In Iceland there is a tradition of giving books to each other on Christmas Eve and then spending the evening reading which is known as the Jolabokaflod, or “Christmas Book Flood,” as the majority of books in Iceland are sold between September and December in preparation for Christmas giving.
At this time of year, most households in Iceland receive an annual free book catalog of new publications called the Bokatidindi. Icelanders pore over the new releases and choose which ones they want to buy.
The small Nordic island, with a population of only 329,000 people, is extraordinarily literary. They love to read and write. According to a BBC article, “The country has more writers, more books published and more books read, per head, than anywhere else in the world. One in ten Icelanders will publish a book.
There is more value placed on hardback and paperback books than in other parts of the world where e-books have grown in popularity. In Iceland most people read, and the book industry is based on many people buying several books each year rather than a few people buying a lot of books. The vast majority of books are bought at Christmas time, and that is when most books are published.
The idea of families and friends gathering together to read before the fire on Christmas Eve is a winter tradition which appeals to me. Like the Icelanders, I love physical books although I both read and publish e-books – sometimes they are just more convenient. Still, the Jolabokaflod would work with any kind of book.
They are also easier to give away, and this year I want to celebrate my own version of the Jolabokaflod with my readers, by giving away the e-book versions of some of my books on kindle for two days, on Christmas Day and Boxing Day. It is two years since I first made the decision to independently publish my historical novels, and it has gone better than I ever expected. This is my way of saying thank you to all my readers and hello to any new readers out there.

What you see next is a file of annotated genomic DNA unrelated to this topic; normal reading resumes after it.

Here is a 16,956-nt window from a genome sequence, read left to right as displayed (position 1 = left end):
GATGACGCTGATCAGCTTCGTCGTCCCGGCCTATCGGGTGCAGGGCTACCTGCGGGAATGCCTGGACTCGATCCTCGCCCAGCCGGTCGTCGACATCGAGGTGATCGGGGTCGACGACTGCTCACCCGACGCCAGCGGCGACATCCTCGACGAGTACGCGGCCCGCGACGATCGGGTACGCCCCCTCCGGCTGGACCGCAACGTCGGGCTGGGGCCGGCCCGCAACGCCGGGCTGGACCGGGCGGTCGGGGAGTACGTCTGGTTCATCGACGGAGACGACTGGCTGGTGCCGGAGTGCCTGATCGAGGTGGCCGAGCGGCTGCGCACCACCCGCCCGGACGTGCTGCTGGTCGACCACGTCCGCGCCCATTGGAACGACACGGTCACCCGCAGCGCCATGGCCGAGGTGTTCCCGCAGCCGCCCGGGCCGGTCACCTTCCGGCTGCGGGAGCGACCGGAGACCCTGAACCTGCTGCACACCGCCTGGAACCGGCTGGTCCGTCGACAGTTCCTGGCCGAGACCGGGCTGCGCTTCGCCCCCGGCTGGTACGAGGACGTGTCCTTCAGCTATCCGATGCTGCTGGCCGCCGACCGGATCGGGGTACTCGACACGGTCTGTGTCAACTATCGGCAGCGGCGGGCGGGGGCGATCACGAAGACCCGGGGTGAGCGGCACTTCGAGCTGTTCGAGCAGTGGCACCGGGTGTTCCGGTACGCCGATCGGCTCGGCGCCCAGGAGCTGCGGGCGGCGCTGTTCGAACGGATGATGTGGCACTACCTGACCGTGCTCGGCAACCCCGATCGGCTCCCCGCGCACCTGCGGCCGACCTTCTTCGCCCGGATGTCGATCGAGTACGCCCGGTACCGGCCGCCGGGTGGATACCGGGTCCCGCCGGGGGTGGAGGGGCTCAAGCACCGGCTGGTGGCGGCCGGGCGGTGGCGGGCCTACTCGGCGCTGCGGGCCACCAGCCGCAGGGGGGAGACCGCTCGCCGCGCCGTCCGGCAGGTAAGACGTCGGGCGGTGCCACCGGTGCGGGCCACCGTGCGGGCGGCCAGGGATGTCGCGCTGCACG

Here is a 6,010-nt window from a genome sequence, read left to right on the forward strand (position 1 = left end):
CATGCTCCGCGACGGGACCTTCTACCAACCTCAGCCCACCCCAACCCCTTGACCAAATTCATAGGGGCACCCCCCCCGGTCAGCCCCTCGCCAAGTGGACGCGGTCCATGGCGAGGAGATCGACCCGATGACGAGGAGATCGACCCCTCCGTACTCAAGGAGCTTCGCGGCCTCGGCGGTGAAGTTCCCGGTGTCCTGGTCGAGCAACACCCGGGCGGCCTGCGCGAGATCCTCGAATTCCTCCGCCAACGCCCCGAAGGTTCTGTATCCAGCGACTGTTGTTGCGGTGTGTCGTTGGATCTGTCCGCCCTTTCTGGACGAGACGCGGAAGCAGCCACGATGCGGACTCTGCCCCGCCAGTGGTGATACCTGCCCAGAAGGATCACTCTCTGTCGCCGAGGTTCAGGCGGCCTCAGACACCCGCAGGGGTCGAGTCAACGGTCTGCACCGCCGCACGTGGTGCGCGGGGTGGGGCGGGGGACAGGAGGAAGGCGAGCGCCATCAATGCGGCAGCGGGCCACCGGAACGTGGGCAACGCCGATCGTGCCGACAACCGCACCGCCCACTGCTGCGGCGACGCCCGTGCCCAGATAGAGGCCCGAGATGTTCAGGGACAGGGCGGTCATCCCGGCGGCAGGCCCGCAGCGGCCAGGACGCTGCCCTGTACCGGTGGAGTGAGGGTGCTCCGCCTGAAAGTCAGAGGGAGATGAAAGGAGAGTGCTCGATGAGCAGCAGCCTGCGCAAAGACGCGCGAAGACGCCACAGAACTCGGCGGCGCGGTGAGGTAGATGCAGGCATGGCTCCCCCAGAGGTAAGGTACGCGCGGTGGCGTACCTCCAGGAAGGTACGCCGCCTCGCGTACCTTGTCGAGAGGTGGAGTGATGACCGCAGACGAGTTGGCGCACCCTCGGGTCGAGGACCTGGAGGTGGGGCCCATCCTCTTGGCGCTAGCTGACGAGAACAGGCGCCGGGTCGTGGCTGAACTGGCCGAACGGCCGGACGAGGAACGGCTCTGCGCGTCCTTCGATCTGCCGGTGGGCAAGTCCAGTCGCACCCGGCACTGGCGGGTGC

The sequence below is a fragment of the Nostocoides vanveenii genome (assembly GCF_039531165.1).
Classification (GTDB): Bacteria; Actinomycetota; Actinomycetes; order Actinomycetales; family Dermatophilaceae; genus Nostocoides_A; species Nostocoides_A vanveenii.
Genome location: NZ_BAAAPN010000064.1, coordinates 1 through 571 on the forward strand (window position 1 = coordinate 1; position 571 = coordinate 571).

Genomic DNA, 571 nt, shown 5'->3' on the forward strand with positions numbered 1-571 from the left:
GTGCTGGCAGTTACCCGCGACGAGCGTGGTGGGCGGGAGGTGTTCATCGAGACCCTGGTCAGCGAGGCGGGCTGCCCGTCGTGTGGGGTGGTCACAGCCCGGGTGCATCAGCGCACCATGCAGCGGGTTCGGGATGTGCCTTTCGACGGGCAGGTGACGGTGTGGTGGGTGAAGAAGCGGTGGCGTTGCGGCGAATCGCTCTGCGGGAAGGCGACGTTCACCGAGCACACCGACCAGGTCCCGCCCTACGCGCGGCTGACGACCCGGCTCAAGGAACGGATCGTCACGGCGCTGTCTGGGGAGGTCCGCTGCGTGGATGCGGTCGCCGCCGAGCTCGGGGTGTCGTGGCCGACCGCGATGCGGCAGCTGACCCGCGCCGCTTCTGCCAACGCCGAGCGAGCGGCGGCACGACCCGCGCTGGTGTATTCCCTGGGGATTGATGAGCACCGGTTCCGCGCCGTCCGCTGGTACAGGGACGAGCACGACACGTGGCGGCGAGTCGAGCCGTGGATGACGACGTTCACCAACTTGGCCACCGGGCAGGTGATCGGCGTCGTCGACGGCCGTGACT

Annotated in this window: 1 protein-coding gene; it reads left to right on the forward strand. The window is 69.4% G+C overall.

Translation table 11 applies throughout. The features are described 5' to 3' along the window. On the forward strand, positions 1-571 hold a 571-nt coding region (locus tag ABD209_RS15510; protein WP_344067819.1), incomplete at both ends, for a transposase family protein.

Visit my Amazon page to download the following books free, tomorrow and the following day:
A Respectable Woman – The daughter of a nineteenth century missionary is torn between love and propriety
A Marcher Lord – Divided loyalties on the Anglo-Scottish borders in Tudor times
A Regrettable Reputation – A Regency romance set in Yorkshire in 1816
An Unconventional Officer – The first of the Peninsular War Saga, a story of love and war in Wellington’s Army
An Unwilling Alliance – A Manx romance, the Royal Navy and Major Paul van Daan during the Copenhagen Campaign of 1807
MERRY CHRISTMAS AND A HAPPY NEW YEAR FROM WRITING WITH LABRADORS